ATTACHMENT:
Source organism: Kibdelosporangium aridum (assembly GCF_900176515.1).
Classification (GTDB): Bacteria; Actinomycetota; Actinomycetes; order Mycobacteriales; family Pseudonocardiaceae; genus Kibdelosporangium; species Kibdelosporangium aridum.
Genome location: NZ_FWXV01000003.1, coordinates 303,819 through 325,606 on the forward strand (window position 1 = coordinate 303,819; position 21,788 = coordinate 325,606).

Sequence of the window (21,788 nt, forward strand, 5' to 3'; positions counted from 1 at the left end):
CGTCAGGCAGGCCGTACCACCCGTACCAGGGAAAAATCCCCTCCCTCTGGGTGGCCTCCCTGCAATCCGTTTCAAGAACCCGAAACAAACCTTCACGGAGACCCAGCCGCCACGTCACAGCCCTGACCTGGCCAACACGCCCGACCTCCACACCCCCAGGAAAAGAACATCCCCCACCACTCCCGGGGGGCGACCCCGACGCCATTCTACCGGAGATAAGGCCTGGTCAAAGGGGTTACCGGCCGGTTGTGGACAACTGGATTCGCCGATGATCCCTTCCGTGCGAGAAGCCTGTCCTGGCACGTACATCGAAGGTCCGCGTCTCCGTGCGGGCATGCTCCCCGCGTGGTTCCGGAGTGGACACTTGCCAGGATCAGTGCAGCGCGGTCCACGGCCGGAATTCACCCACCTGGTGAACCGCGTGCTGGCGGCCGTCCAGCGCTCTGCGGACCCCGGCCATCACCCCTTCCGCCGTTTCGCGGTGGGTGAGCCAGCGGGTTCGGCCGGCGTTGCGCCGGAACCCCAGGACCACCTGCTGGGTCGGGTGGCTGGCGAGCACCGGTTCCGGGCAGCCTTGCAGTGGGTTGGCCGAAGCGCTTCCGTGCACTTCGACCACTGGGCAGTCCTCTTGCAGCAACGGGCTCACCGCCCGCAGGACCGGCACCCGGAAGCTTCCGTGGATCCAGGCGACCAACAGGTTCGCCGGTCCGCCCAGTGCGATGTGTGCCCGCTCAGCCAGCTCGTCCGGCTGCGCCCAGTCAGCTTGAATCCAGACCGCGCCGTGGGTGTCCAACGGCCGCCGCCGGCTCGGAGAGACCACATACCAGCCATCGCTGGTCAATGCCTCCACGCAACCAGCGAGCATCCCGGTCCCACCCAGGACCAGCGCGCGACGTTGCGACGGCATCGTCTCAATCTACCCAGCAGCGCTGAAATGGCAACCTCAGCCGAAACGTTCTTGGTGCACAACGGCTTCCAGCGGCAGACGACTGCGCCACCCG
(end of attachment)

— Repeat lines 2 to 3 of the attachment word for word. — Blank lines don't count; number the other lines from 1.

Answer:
Classification (GTDB): Bacteria; Actinomycetota; Actinomycetes; order Mycobacteriales; family Pseudonocardiaceae; genus Kibdelosporangium; species Kibdelosporangium aridum.
Genome location: NZ_FWXV01000003.1, coordinates 303,819 through 325,606 on the forward strand (window position 1 = coordinate 303,819; position 21,788 = coordinate 325,606).